Virginia parents organize to fight critical race theory learning in classrooms

VA Parents Fight CRT In Classrooms

A child’s first teacher is their parent, but in Loudoun County, Va., some parents say that’s no longer the case. 

“Critical race theory basically enforces or introduces an idea that the sins of our great- grandparents are still here with us, and there’s nothing we can do about it,” says Fred Rege, a Loudoun County parent, who is Black. 

Rege is one of a growing number of parents banding together to support Fight For Schools, a political action committee opposed to CRT. The group is spearheaded by Ian Prior, a former Trump administration DOJ official and father of two children in Loudoun County public schools. 

“They’ll talk about it with different words, like equity or culturally responsive learning, but those are really the implementation tools of critical race theory,” says Prior. “What you see is constant references to White privilege, White supremacy, White fragility, and really focusing on kids not as individuals with their own skills, talents, dreams and goals, but instead looking at kids through an identity group lens,” he says.

Concerns over critical race theory in schools has sparked controversies across the country. 

In Loudoun County, school administrators say CRT is not a part of LCPS curriculum.

“Critical race theory, is not something that is relatable on the K-12 level, it’s not something that is taught in our schools or presented to our students,” says LCPS Interim Superintendent Scott Ziegler.

According to LCPS, The Equity Collaborative, a group that offers “equity coaching,” was hired in 2019 to perform a “systemic equity assessment.”

A statement on the LCPS website says students did not receive equity training and that LCPS has not adopted a uniform equity curriculum, but it does have a “Culturally Responsive Framework.”

According to documents provided by LCPS, the purpose of the Culturally Responsive Framework is:

“To create and guide support of student-centered learning environments with a critical focus on culturally and linguistically diverse students that have been marginalized by inequitable systems. ‘LCPS calls for all students, staff, families, and other members of our community to engage in the disruption and dismantling of white supremacy, systemic racism, and hateful language and actions based on race, religion, country of origin, gender identity, sexual orientation, and/or ability.’ (Dr. Eric Williams, Superintendent of Loudoun County Public Schools). A culturally responsive framework also creates and guides culturally responsive teaching by, ‘using the cultural knowledge, prior experiences, frames of reference, and performance styles of ethnically and racially diverse students to make learning encounters more relevent to and effective for them’ (Geneva Gay, 2010).”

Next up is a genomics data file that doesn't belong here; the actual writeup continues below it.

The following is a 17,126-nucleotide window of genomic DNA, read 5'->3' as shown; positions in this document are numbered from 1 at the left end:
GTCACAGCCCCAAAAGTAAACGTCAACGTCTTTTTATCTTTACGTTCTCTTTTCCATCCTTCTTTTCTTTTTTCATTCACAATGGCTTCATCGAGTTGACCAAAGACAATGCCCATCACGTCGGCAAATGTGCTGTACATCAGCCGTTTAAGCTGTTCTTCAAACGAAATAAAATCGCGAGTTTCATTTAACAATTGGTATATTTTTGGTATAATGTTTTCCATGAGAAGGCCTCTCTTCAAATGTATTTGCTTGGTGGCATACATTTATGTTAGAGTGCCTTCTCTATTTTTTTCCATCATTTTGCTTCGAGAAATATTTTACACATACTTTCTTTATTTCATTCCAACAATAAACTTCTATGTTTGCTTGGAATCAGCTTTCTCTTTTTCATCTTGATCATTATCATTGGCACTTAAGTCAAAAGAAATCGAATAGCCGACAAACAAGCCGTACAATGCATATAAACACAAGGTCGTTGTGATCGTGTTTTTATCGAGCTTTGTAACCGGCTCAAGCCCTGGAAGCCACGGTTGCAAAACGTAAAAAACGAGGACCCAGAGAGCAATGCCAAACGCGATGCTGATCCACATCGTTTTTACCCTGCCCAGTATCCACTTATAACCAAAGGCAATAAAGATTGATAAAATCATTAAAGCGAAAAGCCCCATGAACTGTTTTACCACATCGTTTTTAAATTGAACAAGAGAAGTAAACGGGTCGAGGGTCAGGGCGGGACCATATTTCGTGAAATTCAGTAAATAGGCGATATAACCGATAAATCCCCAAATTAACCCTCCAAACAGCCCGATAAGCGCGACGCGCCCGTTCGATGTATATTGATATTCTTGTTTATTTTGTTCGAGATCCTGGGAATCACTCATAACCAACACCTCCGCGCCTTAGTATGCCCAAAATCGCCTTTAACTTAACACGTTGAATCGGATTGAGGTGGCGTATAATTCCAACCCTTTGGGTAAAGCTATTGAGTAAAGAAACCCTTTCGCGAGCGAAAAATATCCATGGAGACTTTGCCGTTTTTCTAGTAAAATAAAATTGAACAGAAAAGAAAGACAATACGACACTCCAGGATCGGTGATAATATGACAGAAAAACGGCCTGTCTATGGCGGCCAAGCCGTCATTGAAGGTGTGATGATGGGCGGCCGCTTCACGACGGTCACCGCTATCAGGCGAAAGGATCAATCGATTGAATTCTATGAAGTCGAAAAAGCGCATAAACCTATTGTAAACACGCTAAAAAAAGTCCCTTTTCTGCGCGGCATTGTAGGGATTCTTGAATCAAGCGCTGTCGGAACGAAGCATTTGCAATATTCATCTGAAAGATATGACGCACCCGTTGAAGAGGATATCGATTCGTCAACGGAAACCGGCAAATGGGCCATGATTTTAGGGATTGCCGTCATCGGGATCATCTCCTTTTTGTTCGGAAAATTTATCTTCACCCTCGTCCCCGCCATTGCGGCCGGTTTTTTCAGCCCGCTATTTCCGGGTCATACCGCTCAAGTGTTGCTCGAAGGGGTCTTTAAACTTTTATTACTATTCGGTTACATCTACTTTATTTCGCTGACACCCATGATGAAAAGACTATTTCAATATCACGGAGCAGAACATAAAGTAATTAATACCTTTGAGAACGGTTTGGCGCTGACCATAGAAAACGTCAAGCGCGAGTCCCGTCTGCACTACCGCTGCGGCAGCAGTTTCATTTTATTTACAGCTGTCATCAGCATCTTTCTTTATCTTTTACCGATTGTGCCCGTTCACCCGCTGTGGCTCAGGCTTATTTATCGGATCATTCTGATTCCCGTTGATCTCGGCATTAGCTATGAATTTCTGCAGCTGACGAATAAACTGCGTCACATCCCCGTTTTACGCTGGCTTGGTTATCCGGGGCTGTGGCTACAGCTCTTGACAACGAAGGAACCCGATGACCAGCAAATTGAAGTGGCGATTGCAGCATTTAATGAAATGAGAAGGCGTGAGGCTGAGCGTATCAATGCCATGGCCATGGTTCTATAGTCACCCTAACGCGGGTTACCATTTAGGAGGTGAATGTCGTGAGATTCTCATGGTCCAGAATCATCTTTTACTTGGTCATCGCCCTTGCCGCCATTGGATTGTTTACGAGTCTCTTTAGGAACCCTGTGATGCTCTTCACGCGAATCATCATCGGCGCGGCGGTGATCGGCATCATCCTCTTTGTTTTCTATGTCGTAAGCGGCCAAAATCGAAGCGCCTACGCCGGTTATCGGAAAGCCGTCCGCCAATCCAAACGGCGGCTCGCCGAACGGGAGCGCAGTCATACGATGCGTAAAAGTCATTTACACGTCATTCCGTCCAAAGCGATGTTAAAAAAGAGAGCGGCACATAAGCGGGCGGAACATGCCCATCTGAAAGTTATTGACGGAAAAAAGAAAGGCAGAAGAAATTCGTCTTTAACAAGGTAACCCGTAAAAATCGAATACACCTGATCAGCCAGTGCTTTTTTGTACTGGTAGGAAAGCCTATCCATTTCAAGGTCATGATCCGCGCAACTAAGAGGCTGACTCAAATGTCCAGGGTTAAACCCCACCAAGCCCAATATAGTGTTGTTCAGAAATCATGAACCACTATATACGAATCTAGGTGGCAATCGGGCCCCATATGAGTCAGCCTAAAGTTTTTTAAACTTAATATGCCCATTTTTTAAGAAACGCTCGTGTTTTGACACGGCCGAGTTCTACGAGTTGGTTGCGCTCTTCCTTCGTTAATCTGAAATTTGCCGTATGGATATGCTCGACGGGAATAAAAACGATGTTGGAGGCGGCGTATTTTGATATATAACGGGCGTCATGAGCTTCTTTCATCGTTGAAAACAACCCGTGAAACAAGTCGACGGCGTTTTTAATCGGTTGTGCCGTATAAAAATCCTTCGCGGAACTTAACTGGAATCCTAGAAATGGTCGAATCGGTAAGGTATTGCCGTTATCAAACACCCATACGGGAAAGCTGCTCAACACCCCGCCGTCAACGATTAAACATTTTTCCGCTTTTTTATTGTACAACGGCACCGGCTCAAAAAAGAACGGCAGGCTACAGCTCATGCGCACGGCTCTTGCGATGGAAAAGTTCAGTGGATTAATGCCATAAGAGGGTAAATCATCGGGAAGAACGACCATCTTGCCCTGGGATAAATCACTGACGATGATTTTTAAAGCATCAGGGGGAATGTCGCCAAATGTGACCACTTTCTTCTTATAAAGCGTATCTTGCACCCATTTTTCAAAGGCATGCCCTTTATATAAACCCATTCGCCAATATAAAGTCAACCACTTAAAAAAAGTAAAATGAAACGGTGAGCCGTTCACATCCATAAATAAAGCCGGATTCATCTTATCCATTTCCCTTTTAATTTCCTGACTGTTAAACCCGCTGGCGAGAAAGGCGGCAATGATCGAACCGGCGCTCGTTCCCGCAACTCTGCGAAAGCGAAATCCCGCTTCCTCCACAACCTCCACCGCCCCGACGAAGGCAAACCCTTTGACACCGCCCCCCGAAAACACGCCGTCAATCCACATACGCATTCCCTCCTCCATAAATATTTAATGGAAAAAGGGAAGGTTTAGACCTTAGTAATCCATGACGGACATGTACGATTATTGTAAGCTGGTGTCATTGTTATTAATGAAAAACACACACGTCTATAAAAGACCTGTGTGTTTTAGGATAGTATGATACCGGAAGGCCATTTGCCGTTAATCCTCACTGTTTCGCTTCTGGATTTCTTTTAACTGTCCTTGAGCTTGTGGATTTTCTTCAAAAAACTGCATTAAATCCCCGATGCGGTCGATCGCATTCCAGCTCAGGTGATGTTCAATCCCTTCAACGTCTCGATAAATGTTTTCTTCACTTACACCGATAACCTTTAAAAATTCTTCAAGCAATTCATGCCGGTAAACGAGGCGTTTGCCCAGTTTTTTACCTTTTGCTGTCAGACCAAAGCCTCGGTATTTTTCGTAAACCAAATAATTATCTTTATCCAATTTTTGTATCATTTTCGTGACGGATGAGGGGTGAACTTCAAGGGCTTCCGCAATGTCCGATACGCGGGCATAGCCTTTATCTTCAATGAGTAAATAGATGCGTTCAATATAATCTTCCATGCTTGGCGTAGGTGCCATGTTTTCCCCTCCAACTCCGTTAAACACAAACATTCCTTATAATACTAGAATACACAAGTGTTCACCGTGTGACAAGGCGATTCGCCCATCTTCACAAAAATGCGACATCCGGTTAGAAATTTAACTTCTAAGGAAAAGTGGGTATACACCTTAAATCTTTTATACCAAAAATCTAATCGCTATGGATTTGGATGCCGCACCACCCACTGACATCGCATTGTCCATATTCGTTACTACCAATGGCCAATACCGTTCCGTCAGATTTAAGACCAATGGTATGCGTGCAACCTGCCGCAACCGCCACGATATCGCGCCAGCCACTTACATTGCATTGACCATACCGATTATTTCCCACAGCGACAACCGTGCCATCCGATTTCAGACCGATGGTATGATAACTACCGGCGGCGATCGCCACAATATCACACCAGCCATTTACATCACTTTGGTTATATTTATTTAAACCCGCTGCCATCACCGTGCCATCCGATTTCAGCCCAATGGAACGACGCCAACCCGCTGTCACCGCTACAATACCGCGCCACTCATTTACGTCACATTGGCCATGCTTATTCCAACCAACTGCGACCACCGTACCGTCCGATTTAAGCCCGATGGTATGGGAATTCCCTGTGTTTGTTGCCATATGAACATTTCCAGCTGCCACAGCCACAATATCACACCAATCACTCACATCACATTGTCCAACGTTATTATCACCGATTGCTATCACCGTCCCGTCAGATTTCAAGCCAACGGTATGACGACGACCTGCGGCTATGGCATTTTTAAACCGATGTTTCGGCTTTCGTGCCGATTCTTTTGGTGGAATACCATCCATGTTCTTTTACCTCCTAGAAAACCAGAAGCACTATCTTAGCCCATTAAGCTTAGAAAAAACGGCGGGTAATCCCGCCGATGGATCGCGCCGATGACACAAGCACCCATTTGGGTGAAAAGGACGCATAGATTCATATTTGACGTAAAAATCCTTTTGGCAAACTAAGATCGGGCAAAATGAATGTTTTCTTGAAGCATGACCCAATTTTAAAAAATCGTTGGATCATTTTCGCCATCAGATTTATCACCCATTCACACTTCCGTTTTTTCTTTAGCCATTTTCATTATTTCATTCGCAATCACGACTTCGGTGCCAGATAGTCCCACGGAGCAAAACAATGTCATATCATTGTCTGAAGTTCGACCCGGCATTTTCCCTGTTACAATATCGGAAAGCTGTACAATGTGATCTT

“Our equity group programs and our professional development for teachers is not about bringing one student down or elevating another student. Our equity efforts are about providing a world-class education for all of our students,” says Ziegler. 

Equity Collaborative denied an interview for this story, saying LCPS told it not to speak to Fox News.

The clash over CRT and equity learning has put LCPS school board meetings in the national spotlight

“I think you got to look at the evidence, and the previous superintendent recommended the teachers and staff read Ibram X. Kendi’s book ‘How To Be An Antiracist,’ and you have to look at some of the resources that are provided to teachers, such as the website, and you know that’s something that this school board has affirmed,” says John Beatty, LCPS school board member and a candidate for Congress in Virginia.

In March, video footage posted online showing an LCPS high school teacher appearing to berate a student for not acknowledging the race of two girls seen in a presentation slide went viral.

Despite this, Ziegler insists he is not aware of any circumstances where a teacher has crossed the line when interacting with students. He says the back and forth captured in the video took place in a “college-level” English class.

“When you pick out parts of lessons, it makes it very difficult to give the full context of that,” says Ziegler. “Our teachers are about world-class education. And so, the lessons that they designed, are about meeting students where they are, about being culturally relevant for all of our students, making sure that students are able to see themselves and the examples that play out in class and the reading materials that are used in class.”

On Tuesday night, the LCPS school board held an “equity workshop” to discuss training and student outreach being done in schools. The meeting did not include public comment.  

According to Rege, who has two middle school-aged daughters in LCPS, “the best that it can do is pit people against each other and have Black Americans, and especially our children, feeling that there’s nothing they can do about their lot in life and their plight.” 

This article is part one of an investigation into critical race theory’s impact on Loudoun County Public Schools. Part two will be published on Thursday.

Source: Read Full Article